Kansas: There will be no major changes, in 2019 the state supreme court ruled that the constitution protects abortion. Only a constitutional amendment could change this. The political environment in Kansas is much more favorable to Republicans than in other states, so this status could change.
Montana: Abortion will remain legal for the time being. In 1999 the state supreme court ruled that abortion is covered by the state constitution. Montana is also a state that tends to be conservative, so this status could change.
Maine: No major change, state law allows pre-viability abortions.
Maryland: No major changes, state law allows pre-viability abortions.
Massachusetts: No major changes, state law allows abortions prior to 24 weeks.
Minnesota: Abortion would be legal. In 1995, the Minnesota Supreme Court ruled that abortion is protected by the state constitution.
Nebraska: Abortion (before 20 weeks) will remain legal for the time being. However, the state legislature could meet in special session and pass a new law to ban abortion, something that is possible due to the state’s political atmosphere, which is more conservative than many states where abortion is legal.
Nevada: Abortion will remain legal up to six months, after a law was passed in 1990.
New Hampshire: Abortions up to six months will remain legal.
New Jersey: Abortion would remain legal following a law passed last year.
Oregon: Abortion will remain legal at all stages of pregnancy without restrictions. Oregon legalized abortion in 1969, four years before Roe.
Rhode Island: If Roe is struck down, abortion will remain legal, the state supreme court reaffirmed a law passed by the state in 2019 legalizing unrestricted abortion up to viability.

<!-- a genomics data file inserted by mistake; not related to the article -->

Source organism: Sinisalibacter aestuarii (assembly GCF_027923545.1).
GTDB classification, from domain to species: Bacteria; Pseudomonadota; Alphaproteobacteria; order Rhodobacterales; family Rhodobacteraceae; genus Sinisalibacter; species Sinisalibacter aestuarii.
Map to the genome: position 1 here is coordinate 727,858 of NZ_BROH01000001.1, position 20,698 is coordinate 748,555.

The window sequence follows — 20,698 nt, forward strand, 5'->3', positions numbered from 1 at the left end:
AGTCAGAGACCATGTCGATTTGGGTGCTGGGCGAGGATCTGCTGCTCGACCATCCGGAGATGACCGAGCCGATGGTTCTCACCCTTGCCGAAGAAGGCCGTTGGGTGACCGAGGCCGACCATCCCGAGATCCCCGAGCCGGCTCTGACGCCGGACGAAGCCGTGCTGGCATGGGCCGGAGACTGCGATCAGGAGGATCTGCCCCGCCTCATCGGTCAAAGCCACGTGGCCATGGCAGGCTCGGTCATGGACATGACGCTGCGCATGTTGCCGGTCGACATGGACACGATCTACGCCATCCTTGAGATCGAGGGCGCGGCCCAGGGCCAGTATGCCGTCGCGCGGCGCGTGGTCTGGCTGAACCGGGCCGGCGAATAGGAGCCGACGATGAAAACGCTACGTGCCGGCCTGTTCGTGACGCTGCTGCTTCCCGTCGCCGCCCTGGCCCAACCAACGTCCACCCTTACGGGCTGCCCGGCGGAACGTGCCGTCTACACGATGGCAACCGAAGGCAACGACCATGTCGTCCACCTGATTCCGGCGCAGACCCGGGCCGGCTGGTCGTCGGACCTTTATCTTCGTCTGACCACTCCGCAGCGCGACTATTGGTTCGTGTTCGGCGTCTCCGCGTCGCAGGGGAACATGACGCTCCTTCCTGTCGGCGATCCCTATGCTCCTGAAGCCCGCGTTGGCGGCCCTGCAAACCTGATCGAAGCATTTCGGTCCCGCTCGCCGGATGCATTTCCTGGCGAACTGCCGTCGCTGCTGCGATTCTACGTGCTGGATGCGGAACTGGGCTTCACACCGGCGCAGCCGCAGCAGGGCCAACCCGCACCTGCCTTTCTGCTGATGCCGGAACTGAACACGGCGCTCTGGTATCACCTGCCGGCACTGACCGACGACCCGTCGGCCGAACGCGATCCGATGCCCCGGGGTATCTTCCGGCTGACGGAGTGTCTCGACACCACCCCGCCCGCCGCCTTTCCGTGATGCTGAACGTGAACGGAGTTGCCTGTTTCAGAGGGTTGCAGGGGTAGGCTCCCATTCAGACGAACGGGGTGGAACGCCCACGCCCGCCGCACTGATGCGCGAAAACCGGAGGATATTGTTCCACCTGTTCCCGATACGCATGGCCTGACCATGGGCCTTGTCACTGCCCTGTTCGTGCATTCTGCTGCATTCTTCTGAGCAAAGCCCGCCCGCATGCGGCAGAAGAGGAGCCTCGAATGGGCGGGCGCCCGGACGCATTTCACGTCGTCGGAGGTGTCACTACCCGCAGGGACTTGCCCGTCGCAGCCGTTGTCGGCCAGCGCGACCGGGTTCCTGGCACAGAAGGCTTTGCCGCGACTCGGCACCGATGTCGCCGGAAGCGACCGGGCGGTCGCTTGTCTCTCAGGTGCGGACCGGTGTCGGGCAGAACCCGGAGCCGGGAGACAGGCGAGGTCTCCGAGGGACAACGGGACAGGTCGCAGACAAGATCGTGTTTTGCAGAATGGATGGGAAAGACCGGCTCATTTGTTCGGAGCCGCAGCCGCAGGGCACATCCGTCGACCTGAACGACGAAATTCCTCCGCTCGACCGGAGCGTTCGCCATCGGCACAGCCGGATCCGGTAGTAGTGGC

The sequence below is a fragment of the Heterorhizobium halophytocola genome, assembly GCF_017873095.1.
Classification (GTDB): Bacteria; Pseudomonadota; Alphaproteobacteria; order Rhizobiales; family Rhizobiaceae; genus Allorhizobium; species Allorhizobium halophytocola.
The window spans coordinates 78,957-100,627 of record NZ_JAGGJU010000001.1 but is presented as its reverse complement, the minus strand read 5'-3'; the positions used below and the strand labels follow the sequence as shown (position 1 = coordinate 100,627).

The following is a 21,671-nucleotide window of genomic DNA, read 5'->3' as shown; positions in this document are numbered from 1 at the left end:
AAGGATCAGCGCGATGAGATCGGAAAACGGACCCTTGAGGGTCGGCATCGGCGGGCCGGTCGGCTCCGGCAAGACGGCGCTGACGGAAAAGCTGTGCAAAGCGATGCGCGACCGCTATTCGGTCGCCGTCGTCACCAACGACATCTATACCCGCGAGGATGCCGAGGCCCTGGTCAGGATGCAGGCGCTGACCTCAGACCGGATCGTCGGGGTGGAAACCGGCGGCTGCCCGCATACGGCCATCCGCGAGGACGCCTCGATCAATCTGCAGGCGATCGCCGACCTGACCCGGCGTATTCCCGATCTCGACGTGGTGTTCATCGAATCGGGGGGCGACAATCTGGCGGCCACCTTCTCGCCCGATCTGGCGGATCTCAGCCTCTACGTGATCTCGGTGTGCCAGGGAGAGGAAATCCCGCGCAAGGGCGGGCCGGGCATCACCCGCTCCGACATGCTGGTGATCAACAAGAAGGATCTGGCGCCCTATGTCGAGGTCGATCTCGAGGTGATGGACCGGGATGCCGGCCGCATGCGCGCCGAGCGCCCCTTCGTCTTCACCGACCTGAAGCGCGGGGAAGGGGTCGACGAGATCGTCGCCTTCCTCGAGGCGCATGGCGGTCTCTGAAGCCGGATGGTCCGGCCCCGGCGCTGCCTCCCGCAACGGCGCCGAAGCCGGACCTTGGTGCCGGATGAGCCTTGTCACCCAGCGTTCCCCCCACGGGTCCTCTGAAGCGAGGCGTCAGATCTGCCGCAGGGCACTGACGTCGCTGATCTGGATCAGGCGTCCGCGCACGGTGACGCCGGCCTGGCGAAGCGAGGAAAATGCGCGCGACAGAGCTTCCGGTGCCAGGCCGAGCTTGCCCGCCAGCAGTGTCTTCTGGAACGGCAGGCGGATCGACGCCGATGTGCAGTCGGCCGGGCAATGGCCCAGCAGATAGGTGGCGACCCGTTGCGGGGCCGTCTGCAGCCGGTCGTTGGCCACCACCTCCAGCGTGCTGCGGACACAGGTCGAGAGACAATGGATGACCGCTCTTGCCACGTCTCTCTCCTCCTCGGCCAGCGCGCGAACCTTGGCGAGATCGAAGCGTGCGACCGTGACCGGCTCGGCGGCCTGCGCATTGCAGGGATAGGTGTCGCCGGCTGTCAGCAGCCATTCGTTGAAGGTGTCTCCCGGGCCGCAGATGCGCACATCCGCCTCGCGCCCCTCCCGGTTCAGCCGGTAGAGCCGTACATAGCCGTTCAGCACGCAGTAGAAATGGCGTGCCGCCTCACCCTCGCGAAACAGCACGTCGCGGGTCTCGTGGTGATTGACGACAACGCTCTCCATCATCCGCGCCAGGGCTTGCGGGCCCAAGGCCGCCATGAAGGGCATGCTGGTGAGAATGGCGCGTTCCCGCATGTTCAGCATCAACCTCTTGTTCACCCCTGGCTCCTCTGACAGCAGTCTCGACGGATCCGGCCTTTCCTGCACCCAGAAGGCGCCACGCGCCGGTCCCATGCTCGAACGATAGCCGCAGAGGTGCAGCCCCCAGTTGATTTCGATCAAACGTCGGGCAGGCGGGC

Vermont: Abortion would remain legal at all stages of pregnancy, the state codified the legalization of abortion in 2019.
Virginia: Abortion will remain legal since there are no laws prohibiting it. However, the issue may be debated in the state legislature in the future.
Washington: Abortion would remain legal without exceptions until viability. Washington legalized abortion in 1970, three years before Roe.
As in all matters pertaining to American politics, there are a number of states where neither side has full control over the issue or where abortion case law is ambiguous or nonexistent. Of course, the local political situation and dynamics of each is different and will be crucial in determining the legality of abortion in the future.
Alaska: Has no laws prohibiting abortion. The state legislature or the courts will have to fill this loophole now that Roe has been eliminated.
Indiana: There is no specific law legalizing or prohibiting abortion that would go into effect after the elimination of Roe.
New Mexico: There are no laws legalizing or prohibiting abortion.
Pennsylvania: The legal status of abortion is uncertain, as there are no laws prohibiting or legalizing it. The state’s governor has promised to keep abortion legal, but both houses of the state legislature are controlled by the GOP.
Michigan: If Roe is eliminated, a law making abortion illegal would go into effect. However, the Democratic governor is seeking to repeal that law through a lawsuit, so the status of abortion remains uncertain.
States That Are Likely to Ban Abortion